And therein lies Jawbone's biggest problem with the Up3: What should be its most compelling feature is, in the end, a bit of a dud. Jawbone says it's working on bringing active heart-rate measuring to the Up3 eventually, but even if it makes good on that claim, you'll still be stuck fiddling with the Up app on your phone since it doesn't have a display of its own.

In use


My relationship with the Up3 was contentious from the start. To make it fit on your wrist, you've got to move a latch alongside one of its arms so that the hook-like end of its other arm slides in. Ideally, you'll want a tight fit, as being too loose can render its precious sensors useless. It took me nearly 10 minutes to figure out the best way to wear the Up3, and even after using it for a few weeks it still sometimes takes longer than I'd like to put it on. To make things even worse, the Up3 can easily come off if something hits your wrist in just the right way. That's never happened to me before with previous Up bands.

And while its new design is more functional, I have to say I miss the old Up's look. It had plenty of character, resembling a piece of digital jewelry more than a boring, old health tracker. It was something that even complete strangers complimented me on as I strolled around NYC -- that never happened with the Up3. But while it has less of a wow factor, the Up3 is noticeably more comfortable to wear all day due to it being much thinner and lighter than its predecessors. I never felt fatigued having it on my wrist, which has so far felt par for the course with health trackers.

Once I actually got it on, I had to learn the intricacies of the Up3's touch interface. Previous Jawbone bands relied on a single button to switch between sleep and active modes. With the Up3, you have to double-tap the touch sensor and hold down to switch between modes. That sounds simple enough, but the double-tap gesture doesn't work consistently. Sometimes it works the first time; sometimes it takes three or four attempts. Eventually, I just started hammering the touch sensor until I got some sort of response from the Up3. I grew to miss the tactile feedback of the old Up's mechanical button (even though that ended up breaking frequently).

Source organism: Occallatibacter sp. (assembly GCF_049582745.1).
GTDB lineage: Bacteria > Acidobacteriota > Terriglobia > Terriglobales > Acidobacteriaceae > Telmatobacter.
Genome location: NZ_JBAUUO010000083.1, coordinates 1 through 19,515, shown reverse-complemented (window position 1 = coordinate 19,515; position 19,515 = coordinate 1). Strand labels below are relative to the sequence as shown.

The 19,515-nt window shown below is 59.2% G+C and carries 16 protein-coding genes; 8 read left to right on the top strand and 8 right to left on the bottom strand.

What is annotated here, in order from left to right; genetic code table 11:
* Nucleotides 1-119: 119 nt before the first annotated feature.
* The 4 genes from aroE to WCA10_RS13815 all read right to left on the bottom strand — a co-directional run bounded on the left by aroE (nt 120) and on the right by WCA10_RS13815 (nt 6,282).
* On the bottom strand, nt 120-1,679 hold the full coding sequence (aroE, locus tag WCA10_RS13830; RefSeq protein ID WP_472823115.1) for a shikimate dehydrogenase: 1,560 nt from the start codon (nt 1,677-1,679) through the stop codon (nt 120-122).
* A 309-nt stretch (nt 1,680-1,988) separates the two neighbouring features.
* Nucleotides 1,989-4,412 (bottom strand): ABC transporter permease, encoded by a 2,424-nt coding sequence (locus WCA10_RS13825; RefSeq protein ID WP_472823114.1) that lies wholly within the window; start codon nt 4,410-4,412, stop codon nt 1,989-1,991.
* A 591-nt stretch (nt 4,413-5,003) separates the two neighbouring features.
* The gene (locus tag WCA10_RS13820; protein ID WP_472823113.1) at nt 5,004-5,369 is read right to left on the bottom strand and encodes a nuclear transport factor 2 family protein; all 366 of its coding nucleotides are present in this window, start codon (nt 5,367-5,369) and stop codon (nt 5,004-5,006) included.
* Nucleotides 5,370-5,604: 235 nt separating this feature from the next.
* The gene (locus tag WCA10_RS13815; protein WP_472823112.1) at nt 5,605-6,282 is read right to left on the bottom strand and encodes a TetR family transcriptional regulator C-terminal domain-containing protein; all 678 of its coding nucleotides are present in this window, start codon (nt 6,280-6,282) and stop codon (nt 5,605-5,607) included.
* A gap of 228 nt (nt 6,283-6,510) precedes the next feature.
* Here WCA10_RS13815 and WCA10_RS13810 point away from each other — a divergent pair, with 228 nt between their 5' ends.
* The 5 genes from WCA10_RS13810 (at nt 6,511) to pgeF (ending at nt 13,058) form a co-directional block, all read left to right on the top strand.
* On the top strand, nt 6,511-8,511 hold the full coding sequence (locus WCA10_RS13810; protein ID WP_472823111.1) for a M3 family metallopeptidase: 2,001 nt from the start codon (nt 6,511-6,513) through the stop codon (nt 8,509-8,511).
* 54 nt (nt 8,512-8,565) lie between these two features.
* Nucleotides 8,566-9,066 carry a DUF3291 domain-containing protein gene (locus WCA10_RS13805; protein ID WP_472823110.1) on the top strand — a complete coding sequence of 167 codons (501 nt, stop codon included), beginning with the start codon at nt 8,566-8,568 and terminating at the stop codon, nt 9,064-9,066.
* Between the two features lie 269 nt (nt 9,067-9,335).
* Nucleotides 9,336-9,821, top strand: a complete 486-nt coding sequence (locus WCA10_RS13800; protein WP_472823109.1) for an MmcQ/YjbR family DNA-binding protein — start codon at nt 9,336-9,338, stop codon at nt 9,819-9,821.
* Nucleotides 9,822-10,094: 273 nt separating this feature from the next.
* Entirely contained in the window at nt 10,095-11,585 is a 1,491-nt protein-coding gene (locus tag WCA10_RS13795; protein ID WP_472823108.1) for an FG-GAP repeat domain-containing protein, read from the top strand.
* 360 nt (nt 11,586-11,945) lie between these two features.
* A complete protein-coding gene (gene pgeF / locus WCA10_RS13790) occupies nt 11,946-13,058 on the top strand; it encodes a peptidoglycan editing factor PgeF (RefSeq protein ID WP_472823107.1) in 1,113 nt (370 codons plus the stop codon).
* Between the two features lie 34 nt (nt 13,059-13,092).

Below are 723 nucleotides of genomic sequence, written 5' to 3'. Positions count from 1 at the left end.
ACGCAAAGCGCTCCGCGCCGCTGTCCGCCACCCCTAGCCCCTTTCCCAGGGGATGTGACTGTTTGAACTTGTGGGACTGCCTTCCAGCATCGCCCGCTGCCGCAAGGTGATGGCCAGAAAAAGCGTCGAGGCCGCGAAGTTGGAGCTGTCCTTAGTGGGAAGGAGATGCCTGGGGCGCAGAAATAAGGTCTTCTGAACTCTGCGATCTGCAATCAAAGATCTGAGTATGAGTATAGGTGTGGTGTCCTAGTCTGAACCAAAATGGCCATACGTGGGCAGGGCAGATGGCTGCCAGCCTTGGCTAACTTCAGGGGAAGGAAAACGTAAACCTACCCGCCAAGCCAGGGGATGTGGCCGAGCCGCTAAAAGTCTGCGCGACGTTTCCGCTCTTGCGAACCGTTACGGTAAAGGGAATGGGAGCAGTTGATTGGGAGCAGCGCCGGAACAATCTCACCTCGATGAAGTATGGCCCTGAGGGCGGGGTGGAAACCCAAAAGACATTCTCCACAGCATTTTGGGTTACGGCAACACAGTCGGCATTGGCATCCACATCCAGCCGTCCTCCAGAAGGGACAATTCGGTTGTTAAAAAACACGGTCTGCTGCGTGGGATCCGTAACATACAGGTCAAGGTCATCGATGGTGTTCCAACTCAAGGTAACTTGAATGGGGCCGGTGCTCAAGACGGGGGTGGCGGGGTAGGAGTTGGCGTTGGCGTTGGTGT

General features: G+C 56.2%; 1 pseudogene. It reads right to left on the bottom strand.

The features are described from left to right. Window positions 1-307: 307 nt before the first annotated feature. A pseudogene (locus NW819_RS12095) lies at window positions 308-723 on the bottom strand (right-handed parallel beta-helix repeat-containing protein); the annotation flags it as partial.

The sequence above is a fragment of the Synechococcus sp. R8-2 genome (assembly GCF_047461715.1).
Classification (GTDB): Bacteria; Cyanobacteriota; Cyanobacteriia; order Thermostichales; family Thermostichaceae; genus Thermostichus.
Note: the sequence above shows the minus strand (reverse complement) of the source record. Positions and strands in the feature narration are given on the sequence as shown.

When it comes to tracking your activity and sleep, the Up3 feels pretty consistent with Jawbone's past efforts. Step tracking is nothing to write home about these days, but I grew to appreciate its ability to automatically detect when I was active. If I went out for a quick run or bike ride, I didn't have to log those manually in the Up app. Instead, the Up3 sends a notification to your phone asking if you were active during a particular time. That feature wasn't always accurate, though -- it often classified my short walk and subway ride to the office as a workout session.

While detailed sleep analytics are a nice thing to have, they didn't change my habits much. I already know I need to sleep earlier -- tell me something new, Jawbone! The Up3's sleep tracking works best when you manually enable and disable it before and after you go to bed. But if you forgot to do that, it can also recover the basic details of your sleep after the fact (you lose out on some of the deeper analysis if you rely on the automatic sleep tracking, though). It also offers a smart alarm, one of my favorite features from previous bands, which wakes you up at the best possible moment during a specific time period. If you've ever woken up extra groggy, even after getting eight hours of sleep, it was probably because you were yanked out of deep sleep. The smart alarm here avoids that, but it didn't feel much more accurate than the Up24.